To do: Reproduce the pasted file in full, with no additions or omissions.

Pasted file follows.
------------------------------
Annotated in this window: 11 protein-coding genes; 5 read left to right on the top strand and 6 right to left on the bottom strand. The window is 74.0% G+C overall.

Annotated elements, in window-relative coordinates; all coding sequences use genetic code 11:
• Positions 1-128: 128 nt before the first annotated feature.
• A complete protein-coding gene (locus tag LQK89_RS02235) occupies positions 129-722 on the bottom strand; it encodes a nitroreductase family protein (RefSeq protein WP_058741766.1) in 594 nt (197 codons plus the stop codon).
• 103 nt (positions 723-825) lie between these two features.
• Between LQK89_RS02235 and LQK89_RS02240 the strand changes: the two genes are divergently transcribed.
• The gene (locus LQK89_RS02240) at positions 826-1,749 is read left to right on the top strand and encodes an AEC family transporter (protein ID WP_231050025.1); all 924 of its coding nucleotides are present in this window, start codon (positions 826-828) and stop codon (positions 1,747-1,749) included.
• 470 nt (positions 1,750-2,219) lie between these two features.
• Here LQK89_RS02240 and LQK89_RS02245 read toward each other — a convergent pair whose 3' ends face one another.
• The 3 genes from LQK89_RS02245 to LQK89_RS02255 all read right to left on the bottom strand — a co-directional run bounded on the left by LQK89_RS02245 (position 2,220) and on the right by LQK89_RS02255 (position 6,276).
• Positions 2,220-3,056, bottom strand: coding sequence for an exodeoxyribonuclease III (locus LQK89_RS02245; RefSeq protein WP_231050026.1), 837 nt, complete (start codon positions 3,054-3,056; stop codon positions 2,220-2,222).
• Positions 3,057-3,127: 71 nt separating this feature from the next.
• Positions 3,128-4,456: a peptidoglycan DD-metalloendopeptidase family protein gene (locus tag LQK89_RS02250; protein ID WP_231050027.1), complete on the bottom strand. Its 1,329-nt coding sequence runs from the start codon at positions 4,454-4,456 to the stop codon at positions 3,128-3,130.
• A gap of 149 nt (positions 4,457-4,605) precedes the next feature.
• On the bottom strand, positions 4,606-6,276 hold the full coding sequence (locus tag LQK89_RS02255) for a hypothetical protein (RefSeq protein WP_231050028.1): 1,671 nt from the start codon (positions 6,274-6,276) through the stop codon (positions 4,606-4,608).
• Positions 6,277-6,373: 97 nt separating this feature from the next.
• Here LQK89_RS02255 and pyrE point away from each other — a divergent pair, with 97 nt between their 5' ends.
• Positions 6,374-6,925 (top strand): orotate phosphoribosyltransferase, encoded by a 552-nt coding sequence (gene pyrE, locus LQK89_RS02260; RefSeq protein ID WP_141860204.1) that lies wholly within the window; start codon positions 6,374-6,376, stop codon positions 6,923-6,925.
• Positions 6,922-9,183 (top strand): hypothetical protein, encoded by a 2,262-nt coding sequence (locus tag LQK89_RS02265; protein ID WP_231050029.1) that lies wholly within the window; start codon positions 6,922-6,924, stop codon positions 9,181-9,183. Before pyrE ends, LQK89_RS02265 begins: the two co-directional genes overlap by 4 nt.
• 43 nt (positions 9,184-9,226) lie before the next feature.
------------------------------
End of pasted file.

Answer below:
Annotated in this window: 11 protein-coding genes; 5 read left to right on the top strand and 6 right to left on the bottom strand. The window is 74.0% G+C overall.

Annotated elements, in window-relative coordinates; all coding sequences use genetic code 11:
• Positions 1-128: 128 nt before the first annotated feature.
• A complete protein-coding gene (locus tag LQK89_RS02235) occupies positions 129-722 on the bottom strand; it encodes a nitroreductase family protein (RefSeq protein WP_058741766.1) in 594 nt (197 codons plus the stop codon).
• 103 nt (positions 723-825) lie between these two features.
• Between LQK89_RS02235 and LQK89_RS02240 the strand changes: the two genes are divergently transcribed.
• The gene (locus LQK89_RS02240) at positions 826-1,749 is read left to right on the top strand and encodes an AEC family transporter (protein ID WP_231050025.1); all 924 of its coding nucleotides are present in this window, start codon (positions 826-828) and stop codon (positions 1,747-1,749) included.
• 470 nt (positions 1,750-2,219) lie between these two features.
• Here LQK89_RS02240 and LQK89_RS02245 read toward each other — a convergent pair whose 3' ends face one another.
• The 3 genes from LQK89_RS02245 to LQK89_RS02255 all read right to left on the bottom strand — a co-directional run bounded on the left by LQK89_RS02245 (position 2,220) and on the right by LQK89_RS02255 (position 6,276).
• Positions 2,220-3,056, bottom strand: coding sequence for an exodeoxyribonuclease III (locus LQK89_RS02245; RefSeq protein WP_231050026.1), 837 nt, complete (start codon positions 3,054-3,056; stop codon positions 2,220-2,222).
• Positions 3,057-3,127: 71 nt separating this feature from the next.
• Positions 3,128-4,456: a peptidoglycan DD-metalloendopeptidase family protein gene (locus tag LQK89_RS02250; protein ID WP_231050027.1), complete on the bottom strand. Its 1,329-nt coding sequence runs from the start codon at positions 4,454-4,456 to the stop codon at positions 3,128-3,130.
• A gap of 149 nt (positions 4,457-4,605) precedes the next feature.
• On the bottom strand, positions 4,606-6,276 hold the full coding sequence (locus tag LQK89_RS02255) for a hypothetical protein (RefSeq protein WP_231050028.1): 1,671 nt from the start codon (positions 6,274-6,276) through the stop codon (positions 4,606-4,608).
• Positions 6,277-6,373: 97 nt separating this feature from the next.
• Here LQK89_RS02255 and pyrE point away from each other — a divergent pair, with 97 nt between their 5' ends.
• Positions 6,374-6,925 (top strand): orotate phosphoribosyltransferase, encoded by a 552-nt coding sequence (gene pyrE, locus LQK89_RS02260; RefSeq protein ID WP_141860204.1) that lies wholly within the window; start codon positions 6,374-6,376, stop codon positions 6,923-6,925.
• Positions 6,922-9,183 (top strand): hypothetical protein, encoded by a 2,262-nt coding sequence (locus tag LQK89_RS02265; protein ID WP_231050029.1) that lies wholly within the window; start codon positions 6,922-6,924, stop codon positions 9,181-9,183. Before pyrE ends, LQK89_RS02265 begins: the two co-directional genes overlap by 4 nt.
• 43 nt (positions 9,184-9,226) lie before the next feature.